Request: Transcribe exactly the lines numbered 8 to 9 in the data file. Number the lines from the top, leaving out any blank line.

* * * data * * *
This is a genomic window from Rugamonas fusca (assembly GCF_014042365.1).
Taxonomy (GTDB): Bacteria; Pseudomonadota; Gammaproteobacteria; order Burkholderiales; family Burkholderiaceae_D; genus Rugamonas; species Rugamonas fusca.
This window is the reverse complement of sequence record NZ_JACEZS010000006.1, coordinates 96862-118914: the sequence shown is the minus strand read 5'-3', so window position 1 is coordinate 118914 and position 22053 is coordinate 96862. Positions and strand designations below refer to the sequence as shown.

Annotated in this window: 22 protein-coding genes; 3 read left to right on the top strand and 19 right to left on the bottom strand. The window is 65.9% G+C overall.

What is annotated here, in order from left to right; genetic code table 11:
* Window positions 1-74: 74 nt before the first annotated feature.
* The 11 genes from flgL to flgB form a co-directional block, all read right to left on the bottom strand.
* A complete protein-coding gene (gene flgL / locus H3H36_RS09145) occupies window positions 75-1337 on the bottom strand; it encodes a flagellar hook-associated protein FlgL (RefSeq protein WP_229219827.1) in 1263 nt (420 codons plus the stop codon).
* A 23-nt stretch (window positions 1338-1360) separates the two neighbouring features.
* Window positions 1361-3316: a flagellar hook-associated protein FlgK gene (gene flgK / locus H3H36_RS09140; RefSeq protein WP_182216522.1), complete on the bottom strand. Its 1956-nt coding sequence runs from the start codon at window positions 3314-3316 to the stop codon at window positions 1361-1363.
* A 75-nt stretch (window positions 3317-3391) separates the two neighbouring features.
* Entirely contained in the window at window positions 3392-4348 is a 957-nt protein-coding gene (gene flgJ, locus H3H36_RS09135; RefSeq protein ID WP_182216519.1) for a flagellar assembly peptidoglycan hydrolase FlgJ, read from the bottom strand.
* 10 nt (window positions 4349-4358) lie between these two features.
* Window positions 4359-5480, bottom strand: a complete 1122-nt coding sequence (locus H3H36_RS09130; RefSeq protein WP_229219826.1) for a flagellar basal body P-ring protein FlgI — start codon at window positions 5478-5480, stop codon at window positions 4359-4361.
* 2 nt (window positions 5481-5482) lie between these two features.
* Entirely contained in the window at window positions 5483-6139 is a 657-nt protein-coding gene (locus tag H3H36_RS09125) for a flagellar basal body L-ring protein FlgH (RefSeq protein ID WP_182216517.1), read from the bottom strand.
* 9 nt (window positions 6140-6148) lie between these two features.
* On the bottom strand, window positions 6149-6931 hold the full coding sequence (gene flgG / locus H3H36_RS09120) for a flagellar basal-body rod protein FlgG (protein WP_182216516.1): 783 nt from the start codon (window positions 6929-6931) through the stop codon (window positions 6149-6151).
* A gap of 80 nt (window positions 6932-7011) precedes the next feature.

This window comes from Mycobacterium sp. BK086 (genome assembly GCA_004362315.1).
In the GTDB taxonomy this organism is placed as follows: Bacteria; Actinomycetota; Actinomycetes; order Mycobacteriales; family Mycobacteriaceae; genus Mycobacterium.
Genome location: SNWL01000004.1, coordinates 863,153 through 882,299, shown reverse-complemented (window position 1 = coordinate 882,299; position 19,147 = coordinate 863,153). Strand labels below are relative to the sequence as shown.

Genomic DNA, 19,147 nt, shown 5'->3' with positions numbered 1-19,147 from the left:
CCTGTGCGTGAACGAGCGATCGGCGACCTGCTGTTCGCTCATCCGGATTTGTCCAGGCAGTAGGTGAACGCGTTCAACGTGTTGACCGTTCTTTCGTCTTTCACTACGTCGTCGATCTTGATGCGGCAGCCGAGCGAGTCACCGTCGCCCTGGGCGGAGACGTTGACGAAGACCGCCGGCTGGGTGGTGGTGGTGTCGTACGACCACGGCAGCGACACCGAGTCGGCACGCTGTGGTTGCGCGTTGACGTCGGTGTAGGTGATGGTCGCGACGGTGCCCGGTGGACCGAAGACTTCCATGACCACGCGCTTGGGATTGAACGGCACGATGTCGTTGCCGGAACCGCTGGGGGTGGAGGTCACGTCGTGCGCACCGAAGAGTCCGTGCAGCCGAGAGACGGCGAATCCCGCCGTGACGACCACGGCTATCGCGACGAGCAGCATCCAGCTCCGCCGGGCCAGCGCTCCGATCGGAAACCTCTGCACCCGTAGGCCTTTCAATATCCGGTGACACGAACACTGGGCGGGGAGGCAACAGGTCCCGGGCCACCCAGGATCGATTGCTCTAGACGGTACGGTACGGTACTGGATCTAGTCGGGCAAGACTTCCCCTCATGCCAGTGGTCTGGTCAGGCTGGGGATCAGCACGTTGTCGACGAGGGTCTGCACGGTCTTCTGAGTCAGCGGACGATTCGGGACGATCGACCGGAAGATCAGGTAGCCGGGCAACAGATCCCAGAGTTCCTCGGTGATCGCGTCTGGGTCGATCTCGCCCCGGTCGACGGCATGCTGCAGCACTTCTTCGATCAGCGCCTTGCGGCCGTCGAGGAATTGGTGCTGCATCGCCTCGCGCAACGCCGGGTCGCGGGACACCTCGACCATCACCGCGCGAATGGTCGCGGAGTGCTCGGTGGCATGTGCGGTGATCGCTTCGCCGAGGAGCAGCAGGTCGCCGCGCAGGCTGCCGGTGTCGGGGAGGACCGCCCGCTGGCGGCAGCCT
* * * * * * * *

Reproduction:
* A complete protein-coding gene (gene flgL / locus H3H36_RS09145) occupies window positions 75-1337 on the bottom strand; it encodes a flagellar hook-associated protein FlgL (RefSeq protein WP_229219827.1) in 1263 nt (420 codons plus the stop codon).
* A 23-nt stretch (window positions 1338-1360) separates the two neighbouring features.